Both factories are GOTS and FLO certified – the highest certifications in the industry.
Each employee is represented by the Centre of Indian Trade Unions (CITU).
The factories provide a variety of benefits for their staff, such as transport to and from the factory each day,
a subsidised canteen, pensions, medical benefits and funding for their children’s education.
Dyeing is one of the most difficult stages to make both environmentally friendly and commercially viable.
Using vegetable dyes are preferred by hardcore environmentalists, and fair play to them!
But, there are huge limitations on the uniformity and range of colours, and they often fade very quickly.
We are totally open to anyone who can prove otherwise!
We’ve gone for a mix of aesthetic quality and environmental care with Global Organic Textile Standard dyes.
low impact dyes × no toxic metals × azo-free (no release of harmful carcinogens)
Our fabrics are dyed at Mahadev fabrics and at Shakthi Knitting.
Mahadev is based in Kolkata, and connected to the RCM Fairtrade cut and sew facility.
All wastewater from the dye process is filtered to clean it of all chemicals.
It’s then recycled for use again in agricultural irrigation in the surrounding area.
Clean pure water.
After the dyeing process, water from the factory filter was so clean that our co-founder Charlotte was able to drink it. That's good to know isn't it.
Shakthi Knitting is based in Tirupur, and is part of the Mila partnership (FLO certified).
Their filtration system links to the entire plant, so they can filter all the dye water that passes through.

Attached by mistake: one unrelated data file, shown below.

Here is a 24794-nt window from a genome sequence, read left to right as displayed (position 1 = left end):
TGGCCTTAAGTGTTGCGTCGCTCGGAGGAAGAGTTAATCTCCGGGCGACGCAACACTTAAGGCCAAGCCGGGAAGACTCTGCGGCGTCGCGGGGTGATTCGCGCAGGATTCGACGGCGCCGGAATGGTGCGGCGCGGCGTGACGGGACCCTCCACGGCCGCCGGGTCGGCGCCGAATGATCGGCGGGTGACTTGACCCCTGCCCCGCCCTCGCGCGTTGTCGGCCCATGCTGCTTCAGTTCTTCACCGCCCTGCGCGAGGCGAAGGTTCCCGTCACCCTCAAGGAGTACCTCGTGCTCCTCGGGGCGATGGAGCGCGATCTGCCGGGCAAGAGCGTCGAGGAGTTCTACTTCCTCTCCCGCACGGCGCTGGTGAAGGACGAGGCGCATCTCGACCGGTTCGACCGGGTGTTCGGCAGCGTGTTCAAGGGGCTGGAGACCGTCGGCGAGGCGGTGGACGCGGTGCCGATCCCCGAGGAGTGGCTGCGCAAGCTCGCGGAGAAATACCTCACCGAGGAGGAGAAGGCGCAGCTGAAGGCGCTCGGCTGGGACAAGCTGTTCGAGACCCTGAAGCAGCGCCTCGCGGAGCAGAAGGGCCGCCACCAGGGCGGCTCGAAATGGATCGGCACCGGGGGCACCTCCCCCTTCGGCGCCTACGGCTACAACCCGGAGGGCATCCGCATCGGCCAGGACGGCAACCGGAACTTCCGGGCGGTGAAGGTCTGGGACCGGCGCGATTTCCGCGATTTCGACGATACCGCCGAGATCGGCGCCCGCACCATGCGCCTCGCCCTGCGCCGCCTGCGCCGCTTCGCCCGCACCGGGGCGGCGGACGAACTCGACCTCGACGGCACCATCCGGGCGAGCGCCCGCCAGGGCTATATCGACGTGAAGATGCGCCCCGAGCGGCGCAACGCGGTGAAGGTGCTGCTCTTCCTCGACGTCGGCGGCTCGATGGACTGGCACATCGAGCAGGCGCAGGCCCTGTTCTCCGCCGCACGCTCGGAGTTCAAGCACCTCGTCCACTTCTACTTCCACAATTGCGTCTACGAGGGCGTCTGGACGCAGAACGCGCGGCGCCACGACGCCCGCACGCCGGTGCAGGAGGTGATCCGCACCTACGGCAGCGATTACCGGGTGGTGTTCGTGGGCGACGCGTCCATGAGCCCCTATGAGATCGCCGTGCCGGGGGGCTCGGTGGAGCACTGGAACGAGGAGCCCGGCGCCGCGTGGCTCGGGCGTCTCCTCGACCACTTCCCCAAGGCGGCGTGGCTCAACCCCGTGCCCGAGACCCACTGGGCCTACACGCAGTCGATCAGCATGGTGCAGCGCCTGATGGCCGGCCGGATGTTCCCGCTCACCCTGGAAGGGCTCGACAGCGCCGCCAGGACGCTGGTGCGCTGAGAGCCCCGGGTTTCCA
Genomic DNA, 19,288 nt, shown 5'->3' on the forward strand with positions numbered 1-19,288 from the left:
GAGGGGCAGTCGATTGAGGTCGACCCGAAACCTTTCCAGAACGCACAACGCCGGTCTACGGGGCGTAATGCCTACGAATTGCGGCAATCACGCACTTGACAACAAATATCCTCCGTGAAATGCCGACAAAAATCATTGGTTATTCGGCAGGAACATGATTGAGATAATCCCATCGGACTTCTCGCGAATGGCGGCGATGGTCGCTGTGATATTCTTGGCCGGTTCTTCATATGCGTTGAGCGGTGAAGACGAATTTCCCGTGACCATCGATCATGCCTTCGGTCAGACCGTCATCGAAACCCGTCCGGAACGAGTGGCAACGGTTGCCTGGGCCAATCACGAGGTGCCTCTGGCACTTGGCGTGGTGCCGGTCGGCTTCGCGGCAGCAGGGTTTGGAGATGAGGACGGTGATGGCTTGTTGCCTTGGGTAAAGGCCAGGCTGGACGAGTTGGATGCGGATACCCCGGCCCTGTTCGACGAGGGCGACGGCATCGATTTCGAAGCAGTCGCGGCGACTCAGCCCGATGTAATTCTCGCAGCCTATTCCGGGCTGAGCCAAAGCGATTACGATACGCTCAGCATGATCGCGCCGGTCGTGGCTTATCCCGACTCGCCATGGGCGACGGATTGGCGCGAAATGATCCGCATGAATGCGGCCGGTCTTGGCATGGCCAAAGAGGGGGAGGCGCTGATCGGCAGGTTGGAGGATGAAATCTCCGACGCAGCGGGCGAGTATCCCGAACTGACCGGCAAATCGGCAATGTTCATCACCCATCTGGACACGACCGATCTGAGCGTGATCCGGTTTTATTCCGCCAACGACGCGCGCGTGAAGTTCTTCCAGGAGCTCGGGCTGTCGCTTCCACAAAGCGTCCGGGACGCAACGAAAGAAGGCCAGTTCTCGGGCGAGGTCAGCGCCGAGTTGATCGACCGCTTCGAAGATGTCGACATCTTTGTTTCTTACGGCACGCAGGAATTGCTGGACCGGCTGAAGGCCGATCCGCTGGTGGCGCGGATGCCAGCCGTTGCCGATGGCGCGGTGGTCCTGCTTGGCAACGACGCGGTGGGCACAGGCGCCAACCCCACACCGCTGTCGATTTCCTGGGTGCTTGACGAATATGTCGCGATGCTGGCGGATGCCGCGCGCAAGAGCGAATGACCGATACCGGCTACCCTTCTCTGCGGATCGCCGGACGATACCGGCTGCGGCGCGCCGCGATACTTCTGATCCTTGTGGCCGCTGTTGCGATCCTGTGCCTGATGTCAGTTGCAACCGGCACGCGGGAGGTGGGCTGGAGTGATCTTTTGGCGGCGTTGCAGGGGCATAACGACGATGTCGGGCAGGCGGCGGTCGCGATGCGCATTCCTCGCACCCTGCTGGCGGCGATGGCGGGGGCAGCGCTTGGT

95% of all the water used is then re-used for running the factory and continuing its production processes.
5% is evaporated and any remnants from the dye process are used to make bricks and for laying roads.
CUT & SEW
Mila factory shares our vision to see every worker treated fairly.
GOTS and Fairtrade certified, all of their tailors earn a living wage and are treated with the utmost respect.
Employees have access to medical insurance, retirement and pension funds
and they only source materials from GOTS/FLO certified farms and mills (what more could you want?)
Transparency is at the core of Mila.
With an open door policy, everyone is invited to visit their mills and cotton farms.
The vast majority of their fabric producers (spinning, knitting and dyeing units) are situated within 40km.
This means CO2 emissions are dramatically reduced.
We also use Mandala factory, founded by Anjali Schiavina
with the purpose of creating social transformation in Pondicherry, south east India.
She started small (as all great things do) with just one vegetable dyeing unit,
one tailor, one pattern master and 8 handloom weavers from the local community.
Anjali realised in order to truly make an impact with her work,
consideration had to be given to both the community & the environment.
Mandala is now a Fairtrade factory, which remains committed to leading the way on training and wage standards.
We hope you enjoyed the KTO clothing journey.